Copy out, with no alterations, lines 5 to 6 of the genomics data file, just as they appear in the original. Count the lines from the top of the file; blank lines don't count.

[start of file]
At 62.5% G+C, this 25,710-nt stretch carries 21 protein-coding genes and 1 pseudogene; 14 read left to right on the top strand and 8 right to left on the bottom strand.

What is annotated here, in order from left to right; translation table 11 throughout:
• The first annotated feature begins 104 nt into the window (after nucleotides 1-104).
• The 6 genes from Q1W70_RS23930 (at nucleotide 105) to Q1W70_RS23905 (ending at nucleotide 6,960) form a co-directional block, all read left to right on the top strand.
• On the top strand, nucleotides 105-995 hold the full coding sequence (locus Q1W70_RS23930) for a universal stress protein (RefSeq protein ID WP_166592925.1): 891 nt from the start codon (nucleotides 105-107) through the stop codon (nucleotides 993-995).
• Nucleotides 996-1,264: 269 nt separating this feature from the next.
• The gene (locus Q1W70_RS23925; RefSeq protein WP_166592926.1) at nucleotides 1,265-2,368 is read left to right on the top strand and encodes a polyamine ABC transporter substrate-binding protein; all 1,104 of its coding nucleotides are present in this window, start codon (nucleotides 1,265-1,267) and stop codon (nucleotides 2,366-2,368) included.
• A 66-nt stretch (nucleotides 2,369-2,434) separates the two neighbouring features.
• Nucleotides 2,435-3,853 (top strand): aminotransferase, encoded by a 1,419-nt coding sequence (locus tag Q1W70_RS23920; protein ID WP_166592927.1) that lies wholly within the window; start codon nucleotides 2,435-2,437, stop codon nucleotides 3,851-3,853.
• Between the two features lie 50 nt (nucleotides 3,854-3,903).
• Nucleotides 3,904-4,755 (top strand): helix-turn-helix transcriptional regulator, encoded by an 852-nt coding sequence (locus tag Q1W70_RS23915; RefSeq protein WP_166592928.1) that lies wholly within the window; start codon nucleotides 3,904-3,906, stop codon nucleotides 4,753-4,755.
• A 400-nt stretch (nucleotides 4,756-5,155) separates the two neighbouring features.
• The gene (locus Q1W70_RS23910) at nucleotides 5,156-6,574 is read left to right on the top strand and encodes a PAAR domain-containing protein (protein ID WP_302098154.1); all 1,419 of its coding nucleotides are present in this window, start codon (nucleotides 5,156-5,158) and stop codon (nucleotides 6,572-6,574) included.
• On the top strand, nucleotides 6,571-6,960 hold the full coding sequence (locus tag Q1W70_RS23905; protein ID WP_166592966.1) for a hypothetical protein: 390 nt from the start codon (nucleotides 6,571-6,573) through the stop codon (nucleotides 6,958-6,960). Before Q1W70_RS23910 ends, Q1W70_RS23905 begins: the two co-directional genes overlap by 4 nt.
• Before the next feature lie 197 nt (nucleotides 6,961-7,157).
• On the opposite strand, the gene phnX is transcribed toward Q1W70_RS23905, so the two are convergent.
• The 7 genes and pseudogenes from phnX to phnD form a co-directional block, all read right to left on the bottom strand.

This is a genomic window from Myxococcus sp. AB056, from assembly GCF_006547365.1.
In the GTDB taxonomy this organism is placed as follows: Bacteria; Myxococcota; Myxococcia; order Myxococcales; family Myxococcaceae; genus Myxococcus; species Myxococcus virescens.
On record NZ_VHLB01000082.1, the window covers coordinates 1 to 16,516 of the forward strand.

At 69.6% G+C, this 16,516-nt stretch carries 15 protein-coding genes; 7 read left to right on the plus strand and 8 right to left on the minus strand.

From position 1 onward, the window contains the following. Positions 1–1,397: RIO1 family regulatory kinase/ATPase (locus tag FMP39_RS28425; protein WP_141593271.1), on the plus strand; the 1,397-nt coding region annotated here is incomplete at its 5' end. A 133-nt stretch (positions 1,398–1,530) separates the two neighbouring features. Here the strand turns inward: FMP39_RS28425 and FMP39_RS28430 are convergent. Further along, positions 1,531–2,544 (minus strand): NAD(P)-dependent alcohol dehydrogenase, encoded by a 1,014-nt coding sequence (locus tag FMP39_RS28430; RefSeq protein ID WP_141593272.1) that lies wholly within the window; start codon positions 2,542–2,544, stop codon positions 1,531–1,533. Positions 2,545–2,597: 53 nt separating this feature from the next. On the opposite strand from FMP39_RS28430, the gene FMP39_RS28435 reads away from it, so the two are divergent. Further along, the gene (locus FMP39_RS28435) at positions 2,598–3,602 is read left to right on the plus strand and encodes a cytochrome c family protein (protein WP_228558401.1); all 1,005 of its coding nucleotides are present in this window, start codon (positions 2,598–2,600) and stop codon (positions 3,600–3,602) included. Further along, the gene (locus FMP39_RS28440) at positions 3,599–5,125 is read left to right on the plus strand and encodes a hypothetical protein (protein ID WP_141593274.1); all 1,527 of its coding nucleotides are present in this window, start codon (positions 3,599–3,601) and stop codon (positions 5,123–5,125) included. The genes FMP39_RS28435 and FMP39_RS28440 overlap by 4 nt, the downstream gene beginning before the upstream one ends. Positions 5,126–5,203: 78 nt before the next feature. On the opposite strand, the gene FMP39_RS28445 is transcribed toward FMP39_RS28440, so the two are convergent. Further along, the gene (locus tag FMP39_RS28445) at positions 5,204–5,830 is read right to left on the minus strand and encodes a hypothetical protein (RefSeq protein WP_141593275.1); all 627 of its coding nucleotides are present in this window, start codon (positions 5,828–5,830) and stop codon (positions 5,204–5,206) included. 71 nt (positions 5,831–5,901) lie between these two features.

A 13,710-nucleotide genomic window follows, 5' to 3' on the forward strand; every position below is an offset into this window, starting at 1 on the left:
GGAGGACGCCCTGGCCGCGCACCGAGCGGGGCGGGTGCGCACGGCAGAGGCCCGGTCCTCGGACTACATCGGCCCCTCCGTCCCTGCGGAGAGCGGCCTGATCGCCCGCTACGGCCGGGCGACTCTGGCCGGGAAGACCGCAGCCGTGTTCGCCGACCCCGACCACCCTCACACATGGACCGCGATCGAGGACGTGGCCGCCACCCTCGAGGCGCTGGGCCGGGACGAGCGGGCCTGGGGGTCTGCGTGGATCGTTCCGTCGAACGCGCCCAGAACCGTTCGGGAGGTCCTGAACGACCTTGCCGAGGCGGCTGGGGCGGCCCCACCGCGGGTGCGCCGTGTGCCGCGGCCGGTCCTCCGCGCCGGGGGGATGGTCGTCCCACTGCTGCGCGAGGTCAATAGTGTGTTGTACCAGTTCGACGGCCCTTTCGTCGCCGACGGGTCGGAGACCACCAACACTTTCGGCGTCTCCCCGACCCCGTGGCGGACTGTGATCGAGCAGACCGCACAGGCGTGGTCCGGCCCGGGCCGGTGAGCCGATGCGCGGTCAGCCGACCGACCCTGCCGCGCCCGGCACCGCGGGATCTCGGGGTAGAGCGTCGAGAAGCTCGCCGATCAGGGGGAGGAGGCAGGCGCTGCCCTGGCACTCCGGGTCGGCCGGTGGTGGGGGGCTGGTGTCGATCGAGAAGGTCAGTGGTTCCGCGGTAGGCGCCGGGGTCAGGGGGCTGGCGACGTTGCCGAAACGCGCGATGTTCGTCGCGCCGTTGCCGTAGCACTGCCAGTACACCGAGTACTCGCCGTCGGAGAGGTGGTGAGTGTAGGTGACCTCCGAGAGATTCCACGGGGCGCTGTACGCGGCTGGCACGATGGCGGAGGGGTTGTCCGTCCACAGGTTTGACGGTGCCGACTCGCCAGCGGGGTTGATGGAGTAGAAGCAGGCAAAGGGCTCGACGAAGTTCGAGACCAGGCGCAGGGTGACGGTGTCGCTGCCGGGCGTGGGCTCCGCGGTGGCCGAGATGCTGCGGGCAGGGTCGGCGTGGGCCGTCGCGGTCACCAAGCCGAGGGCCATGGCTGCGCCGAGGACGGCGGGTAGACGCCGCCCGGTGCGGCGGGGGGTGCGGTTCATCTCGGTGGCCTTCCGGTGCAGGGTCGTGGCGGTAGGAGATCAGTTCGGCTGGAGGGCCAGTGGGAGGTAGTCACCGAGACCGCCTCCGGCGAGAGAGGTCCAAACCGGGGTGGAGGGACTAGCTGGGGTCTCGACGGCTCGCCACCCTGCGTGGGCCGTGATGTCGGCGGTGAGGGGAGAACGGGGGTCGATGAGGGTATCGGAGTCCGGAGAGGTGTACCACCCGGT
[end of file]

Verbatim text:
• On the top strand, nucleotides 105-995 hold the full coding sequence (locus Q1W70_RS23930) for a universal stress protein (RefSeq protein ID WP_166592925.1): 891 nt from the start codon (nucleotides 105-107) through the stop codon (nucleotides 993-995).
• Nucleotides 996-1,264: 269 nt separating this feature from the next.